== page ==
At a time when entrepreneurs are having a tough time to raise follow-on venture capital funding, venture debt is coming to the rescue of VC-backed startups, providing them longer cash flow runway. Panellists at the TechCircle Startup 2016 – Delhi Edition said entrepreneurs should take advantage of venture debt, albeit at an early stage, to meet their working capital requirements.
Participating in a discussion on ‘Venture debt coming to the rescue of startups’, moderated by Mukul Singhal, co-founder of Pravega Venture, panellists tried to decode how the prevailing funding crunch is opening doors for an alternative source of funding.
Venture debt firms like Trifecta Capital and InnoVen Capital lend to startups and usually invest in early-stage firms that have already raised a Series A round of funding and are asset light. They typically provide around $1-5 million as a venture debt to startups.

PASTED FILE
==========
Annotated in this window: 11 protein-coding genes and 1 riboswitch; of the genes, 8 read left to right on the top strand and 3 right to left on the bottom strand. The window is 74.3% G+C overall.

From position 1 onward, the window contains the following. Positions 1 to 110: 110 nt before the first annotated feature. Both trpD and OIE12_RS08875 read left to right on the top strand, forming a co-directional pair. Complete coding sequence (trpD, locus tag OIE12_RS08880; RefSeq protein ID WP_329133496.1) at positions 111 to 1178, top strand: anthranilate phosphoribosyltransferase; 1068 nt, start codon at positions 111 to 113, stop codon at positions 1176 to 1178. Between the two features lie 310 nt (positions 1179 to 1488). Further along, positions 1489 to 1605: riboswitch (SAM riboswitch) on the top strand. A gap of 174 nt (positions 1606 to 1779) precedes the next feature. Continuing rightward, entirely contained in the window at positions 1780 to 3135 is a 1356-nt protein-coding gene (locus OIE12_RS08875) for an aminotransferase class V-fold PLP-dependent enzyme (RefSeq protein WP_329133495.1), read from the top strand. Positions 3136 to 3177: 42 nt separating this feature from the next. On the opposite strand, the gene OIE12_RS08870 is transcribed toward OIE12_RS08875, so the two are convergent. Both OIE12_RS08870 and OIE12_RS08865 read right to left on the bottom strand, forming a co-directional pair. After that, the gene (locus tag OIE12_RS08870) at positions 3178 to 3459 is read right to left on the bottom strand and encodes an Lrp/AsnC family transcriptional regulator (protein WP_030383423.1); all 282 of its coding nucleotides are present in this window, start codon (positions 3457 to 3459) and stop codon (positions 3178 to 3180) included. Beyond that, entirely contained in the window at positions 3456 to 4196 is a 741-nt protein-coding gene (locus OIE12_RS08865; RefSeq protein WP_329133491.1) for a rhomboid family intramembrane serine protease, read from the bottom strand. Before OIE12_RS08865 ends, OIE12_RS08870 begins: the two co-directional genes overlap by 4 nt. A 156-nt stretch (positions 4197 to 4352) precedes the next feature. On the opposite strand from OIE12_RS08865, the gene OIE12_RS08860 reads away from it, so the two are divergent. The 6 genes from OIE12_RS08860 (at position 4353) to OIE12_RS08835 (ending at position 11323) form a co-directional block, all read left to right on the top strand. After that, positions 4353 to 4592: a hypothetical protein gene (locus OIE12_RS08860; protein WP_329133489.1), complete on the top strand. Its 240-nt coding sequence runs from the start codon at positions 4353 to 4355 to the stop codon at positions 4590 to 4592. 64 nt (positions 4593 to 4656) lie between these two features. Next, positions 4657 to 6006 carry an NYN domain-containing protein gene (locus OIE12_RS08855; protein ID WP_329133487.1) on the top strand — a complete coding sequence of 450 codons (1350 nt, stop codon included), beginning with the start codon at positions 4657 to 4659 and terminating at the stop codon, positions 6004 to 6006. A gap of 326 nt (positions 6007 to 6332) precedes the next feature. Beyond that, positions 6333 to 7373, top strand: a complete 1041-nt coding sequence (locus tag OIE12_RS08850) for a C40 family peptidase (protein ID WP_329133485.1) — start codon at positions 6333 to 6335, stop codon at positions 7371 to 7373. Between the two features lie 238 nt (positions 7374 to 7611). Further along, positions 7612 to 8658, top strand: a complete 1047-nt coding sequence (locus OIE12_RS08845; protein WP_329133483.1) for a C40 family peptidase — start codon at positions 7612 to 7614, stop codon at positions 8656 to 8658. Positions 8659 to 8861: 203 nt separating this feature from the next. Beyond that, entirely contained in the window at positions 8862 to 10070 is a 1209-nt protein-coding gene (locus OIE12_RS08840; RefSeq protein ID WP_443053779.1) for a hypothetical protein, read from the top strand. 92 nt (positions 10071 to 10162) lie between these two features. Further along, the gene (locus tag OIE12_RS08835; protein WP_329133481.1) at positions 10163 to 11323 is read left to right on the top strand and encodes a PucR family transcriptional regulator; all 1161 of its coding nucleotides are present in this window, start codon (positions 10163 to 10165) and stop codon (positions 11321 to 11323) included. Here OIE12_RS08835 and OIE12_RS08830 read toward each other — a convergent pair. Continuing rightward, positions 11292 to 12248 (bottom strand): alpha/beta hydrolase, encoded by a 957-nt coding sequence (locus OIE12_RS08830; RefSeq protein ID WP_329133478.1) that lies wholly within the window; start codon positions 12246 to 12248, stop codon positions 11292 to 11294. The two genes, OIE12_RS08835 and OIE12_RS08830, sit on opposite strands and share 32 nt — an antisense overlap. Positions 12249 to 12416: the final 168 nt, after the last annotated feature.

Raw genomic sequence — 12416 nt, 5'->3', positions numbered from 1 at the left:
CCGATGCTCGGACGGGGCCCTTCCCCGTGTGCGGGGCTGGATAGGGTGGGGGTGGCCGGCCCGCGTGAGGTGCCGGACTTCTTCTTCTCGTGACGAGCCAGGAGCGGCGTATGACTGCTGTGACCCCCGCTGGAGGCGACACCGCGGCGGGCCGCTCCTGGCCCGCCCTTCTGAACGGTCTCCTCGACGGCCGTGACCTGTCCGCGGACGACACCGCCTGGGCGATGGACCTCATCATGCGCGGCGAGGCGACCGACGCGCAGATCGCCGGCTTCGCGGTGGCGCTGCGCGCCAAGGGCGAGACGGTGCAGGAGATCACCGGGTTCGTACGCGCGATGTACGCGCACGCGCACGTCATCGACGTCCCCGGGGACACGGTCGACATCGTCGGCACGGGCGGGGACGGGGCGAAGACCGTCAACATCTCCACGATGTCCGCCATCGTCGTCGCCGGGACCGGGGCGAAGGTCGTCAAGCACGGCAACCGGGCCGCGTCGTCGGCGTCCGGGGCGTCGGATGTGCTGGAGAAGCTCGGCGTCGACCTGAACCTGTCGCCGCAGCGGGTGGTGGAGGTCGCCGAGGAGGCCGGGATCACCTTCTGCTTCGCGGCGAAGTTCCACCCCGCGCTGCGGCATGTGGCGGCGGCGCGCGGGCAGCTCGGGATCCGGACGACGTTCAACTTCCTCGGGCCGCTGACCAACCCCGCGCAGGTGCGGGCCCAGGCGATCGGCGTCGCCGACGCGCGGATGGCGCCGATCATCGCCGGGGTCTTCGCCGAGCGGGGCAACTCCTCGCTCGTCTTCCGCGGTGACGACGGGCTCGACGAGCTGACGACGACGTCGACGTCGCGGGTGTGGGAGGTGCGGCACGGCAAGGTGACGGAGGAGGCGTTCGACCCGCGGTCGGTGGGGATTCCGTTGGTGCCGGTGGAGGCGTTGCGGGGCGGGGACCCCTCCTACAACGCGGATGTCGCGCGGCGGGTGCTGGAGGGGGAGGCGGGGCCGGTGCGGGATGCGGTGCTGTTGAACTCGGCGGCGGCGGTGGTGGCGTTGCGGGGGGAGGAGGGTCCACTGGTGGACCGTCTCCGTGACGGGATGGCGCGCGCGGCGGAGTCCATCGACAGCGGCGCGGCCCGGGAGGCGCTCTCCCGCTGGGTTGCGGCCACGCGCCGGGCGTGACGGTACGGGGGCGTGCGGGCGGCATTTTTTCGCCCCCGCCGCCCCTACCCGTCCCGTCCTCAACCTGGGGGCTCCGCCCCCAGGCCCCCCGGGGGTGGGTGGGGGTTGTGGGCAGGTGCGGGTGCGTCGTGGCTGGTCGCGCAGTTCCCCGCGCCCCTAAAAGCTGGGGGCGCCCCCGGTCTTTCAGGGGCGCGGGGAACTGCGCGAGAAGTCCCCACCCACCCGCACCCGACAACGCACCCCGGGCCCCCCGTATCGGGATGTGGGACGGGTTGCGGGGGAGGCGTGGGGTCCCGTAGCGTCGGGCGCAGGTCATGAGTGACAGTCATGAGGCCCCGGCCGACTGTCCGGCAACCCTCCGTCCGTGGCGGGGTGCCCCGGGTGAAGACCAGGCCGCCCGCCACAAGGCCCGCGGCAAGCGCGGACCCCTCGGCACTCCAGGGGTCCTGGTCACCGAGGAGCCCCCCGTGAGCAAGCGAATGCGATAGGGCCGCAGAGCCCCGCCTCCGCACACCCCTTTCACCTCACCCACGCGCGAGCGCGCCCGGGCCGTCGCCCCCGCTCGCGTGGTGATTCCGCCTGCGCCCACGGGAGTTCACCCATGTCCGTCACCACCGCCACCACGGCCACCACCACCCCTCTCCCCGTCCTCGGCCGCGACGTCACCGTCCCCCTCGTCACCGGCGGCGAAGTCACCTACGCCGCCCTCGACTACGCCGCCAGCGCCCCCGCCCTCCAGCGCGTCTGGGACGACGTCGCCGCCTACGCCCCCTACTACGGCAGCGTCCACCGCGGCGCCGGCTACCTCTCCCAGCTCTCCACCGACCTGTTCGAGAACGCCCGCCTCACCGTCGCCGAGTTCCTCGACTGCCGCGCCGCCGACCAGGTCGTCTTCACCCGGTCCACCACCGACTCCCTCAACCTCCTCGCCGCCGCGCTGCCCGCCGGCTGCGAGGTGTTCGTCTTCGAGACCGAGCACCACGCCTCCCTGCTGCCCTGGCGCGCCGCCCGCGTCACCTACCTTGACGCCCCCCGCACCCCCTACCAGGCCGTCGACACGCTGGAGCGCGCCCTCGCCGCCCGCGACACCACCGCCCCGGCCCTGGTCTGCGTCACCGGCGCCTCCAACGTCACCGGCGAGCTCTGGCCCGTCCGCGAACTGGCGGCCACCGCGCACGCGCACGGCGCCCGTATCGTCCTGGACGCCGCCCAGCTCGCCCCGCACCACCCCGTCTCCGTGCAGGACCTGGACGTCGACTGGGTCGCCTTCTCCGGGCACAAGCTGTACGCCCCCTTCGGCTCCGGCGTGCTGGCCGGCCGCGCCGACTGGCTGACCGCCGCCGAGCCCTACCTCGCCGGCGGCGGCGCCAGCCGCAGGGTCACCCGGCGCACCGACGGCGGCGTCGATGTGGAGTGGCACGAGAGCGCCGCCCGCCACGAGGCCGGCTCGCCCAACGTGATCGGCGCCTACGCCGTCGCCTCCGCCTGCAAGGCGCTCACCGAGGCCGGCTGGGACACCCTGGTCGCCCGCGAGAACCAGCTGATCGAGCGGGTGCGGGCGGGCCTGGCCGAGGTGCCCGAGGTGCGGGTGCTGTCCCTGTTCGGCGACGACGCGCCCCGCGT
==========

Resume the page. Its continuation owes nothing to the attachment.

Vinod Murali, managing director at Temasek-owned InnoVen Capital said the firm has done 125 transactions in India so far. InnoVen has lent close to $150 million since starting operations in 2009.
“Venture debt gives you more fuel to try and figure out answers and improves the probability of survival. We look for firms with established enterprise value,” Murali said.
The notional cost of equity is 30% as venture capitalists have certain expectations from such investment, said Nilesh Kothari, co-founder and managing partner at Trifecta Capital. Venture debt firms charge interest raging between 15% and 17%, he said.
“If you have the mix of the two, the overall cost of capital comes down. Thus if a company can raise venture debt then it should,” Kothari said.
Panellists said entrepreneurs are increasingly opening up to venture debt that provides them a cash flow runway of three to five months.
On the other side, startups fear taking venture debt as, unlike equity, debt is always a liability and they have to return it after a period. However, Kothari said venture debt gives startup founders a breather in situations where they are already out of cash.
“Many companies that we fund actually turn cash flow positive in six to 18 months after raising debt,” he said.
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